UT’s College of Engineering and Eastman Chemical Company have announced plans to provide for three new professor of practice positions, improve and renovate lab space and construct a new student lounge.
Taking all areas into account, Eastman’s support for the college will total $2 million over a five-year period.
“This is a major commitment between Eastman and our college,” said Wayne Davis, dean of the College of Engineering. “Eastman has already shown its willingness to help us improve the facilities and lives of our students and faculty with its funding of the new lab that is going into the Nathan W. Dougherty Engineering Building.”
The impact will be felt in a number of areas of the college, with the Department of Chemical and Biomolecular Engineering; the Department of Mechanical, Aerospace, and Biomedical Engineering; and the Department of Electrical Engineering and Computer Science all being helped in some form.
“Eastman’s collaboration with UT’s College of Engineering is an excellent example of a successful partnership between business and education,” said Murray Deal, Eastman’s vice president of talent development. “It’s critical for us, as a company, to recruit top-tier talent and to have a university as strong as UT in our region is a real asset.”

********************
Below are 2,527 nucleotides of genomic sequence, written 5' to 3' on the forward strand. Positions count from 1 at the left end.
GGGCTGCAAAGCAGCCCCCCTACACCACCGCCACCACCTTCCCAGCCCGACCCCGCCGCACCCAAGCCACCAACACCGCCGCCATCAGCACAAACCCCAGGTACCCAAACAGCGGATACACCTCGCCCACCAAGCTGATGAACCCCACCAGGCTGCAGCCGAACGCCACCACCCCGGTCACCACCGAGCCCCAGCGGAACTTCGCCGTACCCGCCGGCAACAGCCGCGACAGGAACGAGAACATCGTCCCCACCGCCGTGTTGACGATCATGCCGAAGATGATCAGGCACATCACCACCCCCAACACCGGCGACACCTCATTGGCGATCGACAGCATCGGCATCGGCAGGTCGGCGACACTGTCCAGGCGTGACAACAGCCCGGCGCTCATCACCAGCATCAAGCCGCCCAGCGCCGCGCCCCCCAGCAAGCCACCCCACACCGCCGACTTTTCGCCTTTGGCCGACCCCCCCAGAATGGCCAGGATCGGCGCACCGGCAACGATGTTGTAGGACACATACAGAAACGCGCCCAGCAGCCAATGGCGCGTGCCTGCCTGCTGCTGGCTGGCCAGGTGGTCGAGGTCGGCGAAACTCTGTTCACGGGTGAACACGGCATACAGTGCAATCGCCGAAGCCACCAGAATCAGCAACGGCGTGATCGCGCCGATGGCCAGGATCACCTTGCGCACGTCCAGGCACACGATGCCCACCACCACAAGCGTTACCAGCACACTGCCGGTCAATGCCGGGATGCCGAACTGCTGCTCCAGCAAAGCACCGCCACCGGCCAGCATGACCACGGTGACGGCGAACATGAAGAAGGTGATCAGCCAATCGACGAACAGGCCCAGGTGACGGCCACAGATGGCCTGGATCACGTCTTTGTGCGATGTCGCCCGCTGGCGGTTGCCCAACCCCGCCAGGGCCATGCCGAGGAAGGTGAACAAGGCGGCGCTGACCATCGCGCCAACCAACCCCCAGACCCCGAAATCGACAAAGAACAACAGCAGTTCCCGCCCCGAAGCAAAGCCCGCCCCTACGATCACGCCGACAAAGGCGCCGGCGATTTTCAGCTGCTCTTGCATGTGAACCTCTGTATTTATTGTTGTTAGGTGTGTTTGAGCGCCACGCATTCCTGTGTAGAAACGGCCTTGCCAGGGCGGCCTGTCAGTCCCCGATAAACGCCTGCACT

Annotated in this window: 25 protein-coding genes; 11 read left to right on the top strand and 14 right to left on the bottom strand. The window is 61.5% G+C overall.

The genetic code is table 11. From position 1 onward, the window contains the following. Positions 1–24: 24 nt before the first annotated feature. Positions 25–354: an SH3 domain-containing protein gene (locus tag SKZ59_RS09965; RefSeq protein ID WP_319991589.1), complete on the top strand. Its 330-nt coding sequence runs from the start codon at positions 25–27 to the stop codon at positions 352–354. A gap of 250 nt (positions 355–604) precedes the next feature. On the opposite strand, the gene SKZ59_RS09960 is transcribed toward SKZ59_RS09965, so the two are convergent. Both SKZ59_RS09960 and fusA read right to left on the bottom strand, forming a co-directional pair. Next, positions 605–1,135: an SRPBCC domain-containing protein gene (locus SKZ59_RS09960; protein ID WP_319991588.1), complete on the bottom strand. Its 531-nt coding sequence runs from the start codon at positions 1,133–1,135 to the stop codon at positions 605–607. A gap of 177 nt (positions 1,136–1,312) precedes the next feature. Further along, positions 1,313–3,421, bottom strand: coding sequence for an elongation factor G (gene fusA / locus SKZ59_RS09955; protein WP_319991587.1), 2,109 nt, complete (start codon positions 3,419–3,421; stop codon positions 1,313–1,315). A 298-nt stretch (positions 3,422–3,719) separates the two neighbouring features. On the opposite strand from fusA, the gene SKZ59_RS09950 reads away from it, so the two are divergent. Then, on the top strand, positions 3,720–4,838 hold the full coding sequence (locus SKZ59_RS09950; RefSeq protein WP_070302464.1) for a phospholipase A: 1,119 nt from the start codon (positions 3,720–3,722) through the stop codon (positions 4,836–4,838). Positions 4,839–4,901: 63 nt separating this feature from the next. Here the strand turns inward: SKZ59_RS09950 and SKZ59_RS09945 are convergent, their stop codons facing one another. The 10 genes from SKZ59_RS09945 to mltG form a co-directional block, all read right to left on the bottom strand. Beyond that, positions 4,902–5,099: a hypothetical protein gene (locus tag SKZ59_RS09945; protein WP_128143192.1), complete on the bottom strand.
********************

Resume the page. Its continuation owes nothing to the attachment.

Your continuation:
Some of Eastman’s investment in the university has already begun to take shape, with renovations in Dougherty ongoing and hiring notices for professor of practice positions posted.
With Eastman having its global headquarters in East Tennessee and employing a large number of UT alumni, it’s no surprise that the company wants to help grow its future workforce.
“Eastman is committed to securing the best and brightest engineering graduates from UT, and the entire region benefits from the economic impact of students graduating with advanced degrees and securing local jobs,” said Etta Clark, Eastman’s vice president for global public affairs and policy. “When we combine resources it helps both Eastman and UT, resulting in a win for both as well as the state of Tennessee.”
Part of the plan is for students—both current and potential—to gain real-world engineering skills and understanding by developing relationships with Eastman employees.
This summer, for instance, students attending the Office of Diversity Programs’ High School Introduction to Engineering Systems Camp at the college in July are sponsored by Eastman and will take a field trip to their facilities in Kingsport.
“You can teach skills to students in a classroom, but getting real-world experience is a real benefit,” said Clark. “The relationship between Eastman and UT encourages collaboration and teamwork, which are critical skills sets. By developing a strong foundation we are enabling students to be successful in the workforce.”
C O N T A C T :
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